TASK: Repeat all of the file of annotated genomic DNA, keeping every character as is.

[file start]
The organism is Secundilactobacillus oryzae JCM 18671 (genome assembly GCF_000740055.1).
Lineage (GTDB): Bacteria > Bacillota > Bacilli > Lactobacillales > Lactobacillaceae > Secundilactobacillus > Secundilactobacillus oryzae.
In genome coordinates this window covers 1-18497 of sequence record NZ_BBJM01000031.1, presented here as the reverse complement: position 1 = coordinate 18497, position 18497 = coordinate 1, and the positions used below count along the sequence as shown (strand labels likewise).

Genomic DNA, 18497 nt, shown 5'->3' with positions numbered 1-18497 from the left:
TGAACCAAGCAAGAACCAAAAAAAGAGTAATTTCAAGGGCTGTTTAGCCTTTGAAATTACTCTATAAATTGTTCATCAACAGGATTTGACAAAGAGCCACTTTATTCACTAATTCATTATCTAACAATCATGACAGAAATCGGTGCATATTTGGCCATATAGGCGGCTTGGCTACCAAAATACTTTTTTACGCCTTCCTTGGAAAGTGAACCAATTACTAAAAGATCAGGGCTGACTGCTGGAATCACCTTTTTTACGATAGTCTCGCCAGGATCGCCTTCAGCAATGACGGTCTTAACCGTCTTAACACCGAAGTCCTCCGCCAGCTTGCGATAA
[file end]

The organism is Secundilactobacillus oryzae JCM 18671 (genome assembly GCF_000740055.1).
Lineage (GTDB): Bacteria > Bacillota > Bacilli > Lactobacillales > Lactobacillaceae > Secundilactobacillus > Secundilactobacillus oryzae.
In genome coordinates this window covers 1-18497 of sequence record NZ_BBJM01000031.1, presented here as the reverse complement: position 1 = coordinate 18497, position 18497 = coordinate 1, and the positions used below count along the sequence as shown (strand labels likewise).

Genomic DNA, 18497 nt, shown 5'->3' with positions numbered 1-18497 from the left:
TGAACCAAGCAAGAACCAAAAAAAGAGTAATTTCAAGGGCTGTTTAGCCTTTGAAATTACTCTATAAATTGTTCATCAACAGGATTTGACAAAGAGCCACTTTATTCACTAATTCATTATCTAACAATCATGACAGAAATCGGTGCATATTTGGCCATATAGGCGGCTTGGCTACCAAAATACTTTTTTACGCCTTCCTTGGAAAGTGAACCAATTACTAAAAGATCAGGGCTGACTGCTGGAATCACCTTTTTTACGATAGTCTCGCCAGGATCGCCTTCAGCAATGACGGTCTTAACCGTCTTAACACCGAAGTCCTCCGCCAGCTTGCGATAA